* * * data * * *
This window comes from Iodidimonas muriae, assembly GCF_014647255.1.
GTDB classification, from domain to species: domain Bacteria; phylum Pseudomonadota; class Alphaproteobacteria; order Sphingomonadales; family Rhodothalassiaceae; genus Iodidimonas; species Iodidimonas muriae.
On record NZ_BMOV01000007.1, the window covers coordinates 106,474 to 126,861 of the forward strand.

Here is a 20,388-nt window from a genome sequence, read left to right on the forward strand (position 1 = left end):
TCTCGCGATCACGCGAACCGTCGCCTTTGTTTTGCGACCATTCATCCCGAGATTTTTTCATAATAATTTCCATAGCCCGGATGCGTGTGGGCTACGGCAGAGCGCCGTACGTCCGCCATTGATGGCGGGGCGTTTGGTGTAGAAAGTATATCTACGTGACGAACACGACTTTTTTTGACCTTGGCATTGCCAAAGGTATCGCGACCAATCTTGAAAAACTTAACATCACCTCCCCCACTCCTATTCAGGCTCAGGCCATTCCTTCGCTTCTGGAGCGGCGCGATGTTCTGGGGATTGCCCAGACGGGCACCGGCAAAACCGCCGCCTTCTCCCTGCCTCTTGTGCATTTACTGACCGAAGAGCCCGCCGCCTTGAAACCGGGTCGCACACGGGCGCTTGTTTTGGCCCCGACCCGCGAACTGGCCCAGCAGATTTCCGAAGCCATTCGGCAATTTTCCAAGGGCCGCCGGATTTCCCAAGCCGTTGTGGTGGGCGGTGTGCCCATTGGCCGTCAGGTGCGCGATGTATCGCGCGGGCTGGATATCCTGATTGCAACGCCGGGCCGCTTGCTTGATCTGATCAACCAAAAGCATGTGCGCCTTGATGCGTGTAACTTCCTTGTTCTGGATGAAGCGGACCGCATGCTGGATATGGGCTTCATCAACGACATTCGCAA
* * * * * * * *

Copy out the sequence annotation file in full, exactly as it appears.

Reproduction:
This window comes from Iodidimonas muriae, assembly GCF_014647255.1.
GTDB classification, from domain to species: domain Bacteria; phylum Pseudomonadota; class Alphaproteobacteria; order Sphingomonadales; family Rhodothalassiaceae; genus Iodidimonas; species Iodidimonas muriae.
On record NZ_BMOV01000007.1, the window covers coordinates 106,474 to 126,861 of the forward strand.

Here is a 20,388-nt window from a genome sequence, read left to right on the forward strand (position 1 = left end):
TCTCGCGATCACGCGAACCGTCGCCTTTGTTTTGCGACCATTCATCCCGAGATTTTTTCATAATAATTTCCATAGCCCGGATGCGTGTGGGCTACGGCAGAGCGCCGTACGTCCGCCATTGATGGCGGGGCGTTTGGTGTAGAAAGTATATCTACGTGACGAACACGACTTTTTTTGACCTTGGCATTGCCAAAGGTATCGCGACCAATCTTGAAAAACTTAACATCACCTCCCCCACTCCTATTCAGGCTCAGGCCATTCCTTCGCTTCTGGAGCGGCGCGATGTTCTGGGGATTGCCCAGACGGGCACCGGCAAAACCGCCGCCTTCTCCCTGCCTCTTGTGCATTTACTGACCGAAGAGCCCGCCGCCTTGAAACCGGGTCGCACACGGGCGCTTGTTTTGGCCCCGACCCGCGAACTGGCCCAGCAGATTTCCGAAGCCATTCGGCAATTTTCCAAGGGCCGCCGGATTTCCCAAGCCGTTGTGGTGGGCGGTGTGCCCATTGGCCGTCAGGTGCGCGATGTATCGCGCGGGCTGGATATCCTGATTGCAACGCCGGGCCGCTTGCTTGATCTGATCAACCAAAAGCATGTGCGCCTTGATGCGTGTAACTTCCTTGTTCTGGATGAAGCGGACCGCATGCTGGATATGGGCTTCATCAACGACATTCGCAA